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Anti-inflammatories, paradoxically, although effective against acute pain, can trigger chronic pain. That is how.
It may sound silly, but the anti-inflammatories we commonly use to fight pain can increase the risk of chronic pain. In other words, ibuprofen and other nonsteroidal anti-inflammatory drugs (NSAIDs) that are short-term pain relievers can have a negative effect on long-term pain. The reason is that they interfere with the inflammatory process that occurs naturally when you feel pain for any reason (like an injury); blocking it would only produce pain that lasts longer and is harder to manage. For this reason, scientists suggest rethinking the way we treat pain, switching to pain relievers but not anti-inflammatories.
To discover that anti-inflammatories may increase the risk of chronic pain, an international research team led by Canadian scientists from the Alan Edwards Center for Pain Research at McGill University in Montreal, who collaborated with colleagues from the Department of Medicine and Surgery of the University of Parma, the Department of Anesthesiology, Pain and Palliative Medicine of the Radboud University of Nijmegen (The Netherlands), the University of North Carolina, the Monza Polyclinic and other institutes. The scientists, coordinated by Professor Luda Diatchenko, a professor at the Canadian University School of Dentistry and Oral Health Sciences, reached their conclusions after analyzing in depth the mechanisms of pain in patients and in murine models (mice).
First, Professor Diatchenko and colleagues focused on neutrophil granulocytes, a type of white blood cell that specializes in protecting the body against infection but also plays a key role in pain. Analyzing gene activity in people who used anti-inflammatories for low back pain, they found that genes related to neutrophils were upregulated in those who had recovered from pain, while they were not in those with persistent pain at the end of treatment. (three months). The same situation has been seen in people with temporomandibular disorders, which cause pain in the muscles associated with the jaw and ears. “Neutrophils dominate the early stages of inflammation and set the stage for tissue damage repair. Inflammation happens for a reason, and it seems dangerous to intervene in it,” study co-author Professor Jeffrey S. Mogil said in a news release.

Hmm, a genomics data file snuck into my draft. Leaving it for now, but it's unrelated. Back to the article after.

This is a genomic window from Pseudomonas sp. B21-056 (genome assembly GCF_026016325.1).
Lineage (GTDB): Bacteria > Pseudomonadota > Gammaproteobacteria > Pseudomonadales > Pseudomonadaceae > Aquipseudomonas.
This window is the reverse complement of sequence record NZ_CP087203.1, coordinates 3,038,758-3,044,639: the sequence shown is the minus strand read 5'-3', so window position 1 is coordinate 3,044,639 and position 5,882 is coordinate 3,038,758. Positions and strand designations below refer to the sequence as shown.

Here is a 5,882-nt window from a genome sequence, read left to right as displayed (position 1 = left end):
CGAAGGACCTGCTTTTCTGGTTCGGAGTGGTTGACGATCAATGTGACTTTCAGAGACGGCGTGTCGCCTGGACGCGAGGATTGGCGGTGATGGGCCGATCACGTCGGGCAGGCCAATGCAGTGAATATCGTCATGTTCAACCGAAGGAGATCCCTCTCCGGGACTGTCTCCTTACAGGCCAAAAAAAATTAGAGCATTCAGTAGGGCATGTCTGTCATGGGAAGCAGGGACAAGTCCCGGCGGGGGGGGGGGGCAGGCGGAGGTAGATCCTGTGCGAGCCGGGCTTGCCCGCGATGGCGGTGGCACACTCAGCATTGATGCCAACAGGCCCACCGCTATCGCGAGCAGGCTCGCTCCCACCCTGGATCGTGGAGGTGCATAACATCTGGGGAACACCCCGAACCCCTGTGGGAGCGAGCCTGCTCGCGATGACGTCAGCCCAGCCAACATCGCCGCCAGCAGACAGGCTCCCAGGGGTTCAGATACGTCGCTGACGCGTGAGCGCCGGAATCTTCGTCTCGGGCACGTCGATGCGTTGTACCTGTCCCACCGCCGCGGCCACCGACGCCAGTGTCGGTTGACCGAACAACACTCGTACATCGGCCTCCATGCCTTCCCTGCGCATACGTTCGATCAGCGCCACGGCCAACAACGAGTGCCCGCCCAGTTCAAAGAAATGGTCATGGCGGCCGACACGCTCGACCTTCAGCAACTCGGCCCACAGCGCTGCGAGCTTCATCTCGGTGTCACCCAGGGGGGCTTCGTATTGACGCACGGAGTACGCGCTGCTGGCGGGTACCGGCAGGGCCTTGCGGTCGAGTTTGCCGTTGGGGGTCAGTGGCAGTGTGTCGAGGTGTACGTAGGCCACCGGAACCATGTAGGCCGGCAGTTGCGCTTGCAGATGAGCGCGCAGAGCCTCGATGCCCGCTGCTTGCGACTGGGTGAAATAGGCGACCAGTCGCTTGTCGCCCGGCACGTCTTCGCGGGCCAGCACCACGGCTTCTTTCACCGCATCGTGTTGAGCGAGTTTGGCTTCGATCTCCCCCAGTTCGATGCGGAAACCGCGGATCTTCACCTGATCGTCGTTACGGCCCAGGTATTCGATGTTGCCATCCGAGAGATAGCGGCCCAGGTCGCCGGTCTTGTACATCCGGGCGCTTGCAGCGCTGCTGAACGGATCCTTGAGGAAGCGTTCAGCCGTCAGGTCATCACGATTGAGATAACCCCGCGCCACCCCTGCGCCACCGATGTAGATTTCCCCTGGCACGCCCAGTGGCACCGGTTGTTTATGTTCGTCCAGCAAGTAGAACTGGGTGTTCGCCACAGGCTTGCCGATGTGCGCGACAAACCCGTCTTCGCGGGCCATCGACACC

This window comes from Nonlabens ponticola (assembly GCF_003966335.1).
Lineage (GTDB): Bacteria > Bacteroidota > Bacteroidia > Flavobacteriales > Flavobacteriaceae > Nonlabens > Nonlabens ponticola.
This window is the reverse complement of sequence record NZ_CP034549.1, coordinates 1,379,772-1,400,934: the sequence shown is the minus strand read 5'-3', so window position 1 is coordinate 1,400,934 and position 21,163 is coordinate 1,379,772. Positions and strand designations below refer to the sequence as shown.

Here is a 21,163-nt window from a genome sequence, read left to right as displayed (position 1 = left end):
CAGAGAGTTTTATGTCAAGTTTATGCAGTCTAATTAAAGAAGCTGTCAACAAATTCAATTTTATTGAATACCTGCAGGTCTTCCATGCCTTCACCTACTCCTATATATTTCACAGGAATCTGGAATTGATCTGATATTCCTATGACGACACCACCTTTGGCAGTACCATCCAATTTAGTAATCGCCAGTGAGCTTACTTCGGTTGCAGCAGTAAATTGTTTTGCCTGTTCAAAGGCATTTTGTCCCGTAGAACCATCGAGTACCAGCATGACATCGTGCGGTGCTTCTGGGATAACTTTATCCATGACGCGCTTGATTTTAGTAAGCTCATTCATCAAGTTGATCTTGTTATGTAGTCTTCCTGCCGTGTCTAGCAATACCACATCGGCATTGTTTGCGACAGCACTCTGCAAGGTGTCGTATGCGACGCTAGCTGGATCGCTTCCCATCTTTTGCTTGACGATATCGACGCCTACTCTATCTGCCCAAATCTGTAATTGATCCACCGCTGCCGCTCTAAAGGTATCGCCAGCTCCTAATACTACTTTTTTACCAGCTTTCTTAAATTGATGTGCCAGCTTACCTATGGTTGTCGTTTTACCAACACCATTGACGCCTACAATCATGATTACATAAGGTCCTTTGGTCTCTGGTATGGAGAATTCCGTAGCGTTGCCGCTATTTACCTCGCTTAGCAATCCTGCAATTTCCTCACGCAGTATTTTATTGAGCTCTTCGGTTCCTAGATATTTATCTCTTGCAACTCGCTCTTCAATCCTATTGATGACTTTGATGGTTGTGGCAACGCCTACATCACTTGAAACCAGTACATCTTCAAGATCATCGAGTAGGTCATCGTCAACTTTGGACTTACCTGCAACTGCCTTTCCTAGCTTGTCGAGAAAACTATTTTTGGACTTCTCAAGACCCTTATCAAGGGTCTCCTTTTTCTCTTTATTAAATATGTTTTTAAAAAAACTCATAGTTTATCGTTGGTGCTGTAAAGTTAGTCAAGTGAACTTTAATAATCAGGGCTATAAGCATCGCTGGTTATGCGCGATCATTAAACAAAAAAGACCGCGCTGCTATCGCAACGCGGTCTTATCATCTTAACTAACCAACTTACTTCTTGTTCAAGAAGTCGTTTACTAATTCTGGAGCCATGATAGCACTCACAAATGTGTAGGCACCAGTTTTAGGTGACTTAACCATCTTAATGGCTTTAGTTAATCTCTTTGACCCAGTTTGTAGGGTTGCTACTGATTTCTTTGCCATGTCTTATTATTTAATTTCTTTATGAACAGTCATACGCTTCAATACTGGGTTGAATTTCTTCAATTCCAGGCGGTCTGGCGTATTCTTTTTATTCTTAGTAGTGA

In the next phase of the research, the scientists involved the mice and subjected them to various experiments. In those with blocked neutrophils, for example, chronic pain lasted up to ten times, while those treated with anti-inflammatory drugs lasted more than twice as long as those not treated. On the other hand, the peripheral injection of neutrophils and S100A8/A9 proteins that are normally produced by neutrophils, meanwhile, prevented the prolongation of pain by the use of an anti-inflammatory. In addition, analyzing data from more than 500,000 UK Biobank patients, the scientists found that people who treated acute pain with anti-inflammatories were more likely to have chronic pain for 2 to 10 years than those who treated acute pain with anti-inflammatories. anti-inflammatories .who used other pain relievers. In summary, all these results show that interfering with the natural inflammatory process triggered by neutrophils through the use of anti-inflammatories (such as NSAIDs) can have a short-term positive effect on pain, but there is a risk of triggering it. chronic.
“Our results suggest that it may be time to reconsider how we treat acute pain. Fortunately, the pain can be stopped by other means that do not involve interference with inflammation,” said Professor Massimo Allegri of the Monza Polyclinic. “These results should be followed by clinical trials directly comparing anti-inflammatories with other pain relievers that relieve pain but do not stop inflammation,” Professor Diatchenko repeated. Details of the research “Acute inflammatory response through neutrophil activation protects against the development of chronic pain” have been published in the scientific journal Science Translational Medicine.